Staff with the county’s Department of Environmental Services completed preliminary work on the projects Reich referenced after the 2006 flooding, according to county spokeswoman Jennifer Smith. Yet she says that work “identified significant challenges and costs to upgrade the system, as the current system traverses more than a dozen private properties.”
DES spokeswoman Katie O’Brien adding that the county is “still pursuing” those projects, yet noted that “technical challenges and funding remain an issue.”
Schwartz has certainly warned of the county’s fiscal challenges as he’s unveiled this year’s construction plan, thanks to Arlington’s increasing obligations to fund the Metro system and shrinking commercial tax revenues.
However, Smith would caution that “while greater capacity in the storm sewer would alleviate flooding concerns, there is no system which can guarantee elimination of flood risk to flood-prone properties.”
Video via YouTube
Jon David Salon is planning to open another location in Arlington, with a second salon slated for the Lee Heights Shops along Lee Highway.
The company said last month that it’s hoping to open the new location sometime this fall.
The salon will take the place of furniture store Random Harvest at 4522 Lee Highway, between a Starbucks and a Chipotle. Random Harvest closed up shop just before the start of 2018.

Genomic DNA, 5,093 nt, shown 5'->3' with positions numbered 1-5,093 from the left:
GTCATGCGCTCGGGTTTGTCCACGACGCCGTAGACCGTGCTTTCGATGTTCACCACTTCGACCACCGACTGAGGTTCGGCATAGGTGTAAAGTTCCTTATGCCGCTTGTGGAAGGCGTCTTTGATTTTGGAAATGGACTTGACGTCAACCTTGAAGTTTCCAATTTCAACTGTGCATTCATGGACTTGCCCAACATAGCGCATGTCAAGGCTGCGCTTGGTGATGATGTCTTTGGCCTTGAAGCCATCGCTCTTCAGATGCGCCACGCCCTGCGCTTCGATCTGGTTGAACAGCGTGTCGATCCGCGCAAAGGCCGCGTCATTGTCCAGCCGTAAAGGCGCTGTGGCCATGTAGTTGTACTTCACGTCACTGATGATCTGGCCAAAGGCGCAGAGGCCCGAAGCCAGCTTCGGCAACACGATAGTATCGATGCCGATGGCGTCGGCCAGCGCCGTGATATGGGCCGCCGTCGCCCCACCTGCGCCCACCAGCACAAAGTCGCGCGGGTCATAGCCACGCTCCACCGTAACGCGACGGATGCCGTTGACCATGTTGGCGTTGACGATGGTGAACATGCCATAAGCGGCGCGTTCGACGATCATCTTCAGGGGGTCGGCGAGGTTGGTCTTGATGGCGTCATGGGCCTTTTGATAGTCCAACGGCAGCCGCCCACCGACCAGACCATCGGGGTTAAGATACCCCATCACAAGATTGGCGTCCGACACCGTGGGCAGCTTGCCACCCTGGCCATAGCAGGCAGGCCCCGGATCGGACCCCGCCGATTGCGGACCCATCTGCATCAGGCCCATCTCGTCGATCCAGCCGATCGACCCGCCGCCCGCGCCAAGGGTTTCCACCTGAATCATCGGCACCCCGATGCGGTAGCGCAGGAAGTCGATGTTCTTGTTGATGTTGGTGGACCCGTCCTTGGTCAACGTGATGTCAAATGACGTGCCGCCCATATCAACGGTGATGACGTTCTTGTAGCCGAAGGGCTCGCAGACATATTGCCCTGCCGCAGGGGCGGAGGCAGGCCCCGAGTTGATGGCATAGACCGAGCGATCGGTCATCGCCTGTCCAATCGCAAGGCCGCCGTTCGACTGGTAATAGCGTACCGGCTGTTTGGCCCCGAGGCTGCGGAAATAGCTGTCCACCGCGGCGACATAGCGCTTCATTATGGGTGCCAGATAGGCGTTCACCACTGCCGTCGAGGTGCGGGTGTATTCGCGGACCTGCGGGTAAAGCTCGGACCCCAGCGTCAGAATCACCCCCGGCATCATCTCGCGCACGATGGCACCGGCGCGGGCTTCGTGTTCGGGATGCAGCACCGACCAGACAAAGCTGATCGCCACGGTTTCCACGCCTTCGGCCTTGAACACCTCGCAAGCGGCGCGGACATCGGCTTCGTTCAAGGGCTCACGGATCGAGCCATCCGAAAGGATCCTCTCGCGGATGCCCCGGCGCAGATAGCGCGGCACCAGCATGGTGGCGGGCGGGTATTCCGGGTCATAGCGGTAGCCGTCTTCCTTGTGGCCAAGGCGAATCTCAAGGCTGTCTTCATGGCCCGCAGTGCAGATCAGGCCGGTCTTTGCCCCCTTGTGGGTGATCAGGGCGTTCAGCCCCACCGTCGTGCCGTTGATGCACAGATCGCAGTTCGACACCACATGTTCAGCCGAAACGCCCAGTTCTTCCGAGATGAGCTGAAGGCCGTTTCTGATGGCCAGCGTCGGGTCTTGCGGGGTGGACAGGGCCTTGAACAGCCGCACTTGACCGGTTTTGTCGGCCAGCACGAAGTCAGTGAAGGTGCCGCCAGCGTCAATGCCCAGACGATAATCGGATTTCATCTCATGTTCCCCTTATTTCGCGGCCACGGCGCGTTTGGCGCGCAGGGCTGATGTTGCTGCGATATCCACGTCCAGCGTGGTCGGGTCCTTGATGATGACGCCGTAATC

Jon David is planning on hosting a cosmetology school known as “Hair Tech Institute” at the new salon. Classes for aspiring stylists are set to start on Sept. 4.
The company currently operates another salon in Courthouse along Wilson Boulevard, as well as locations in Clifton and Springfield.
A new senior living center could be coming to Cherrydale on a property along Lee Highway.
McLean-based Artis Senior Living is considering building a new facility on the north side of Lee Highway near the intersection with N. Taylor Street. Representatives intend to bring some development ideas to an April 26 community meeting convened by several civic associations.
The Lee Highway Alliance will play host to that gathering at its headquarters (4620 Lee Highway) at 6:30 p.m. Thursday (April 26), and the Cherrydale and Waverly Hills Civic Associations will help coordinate the discussion.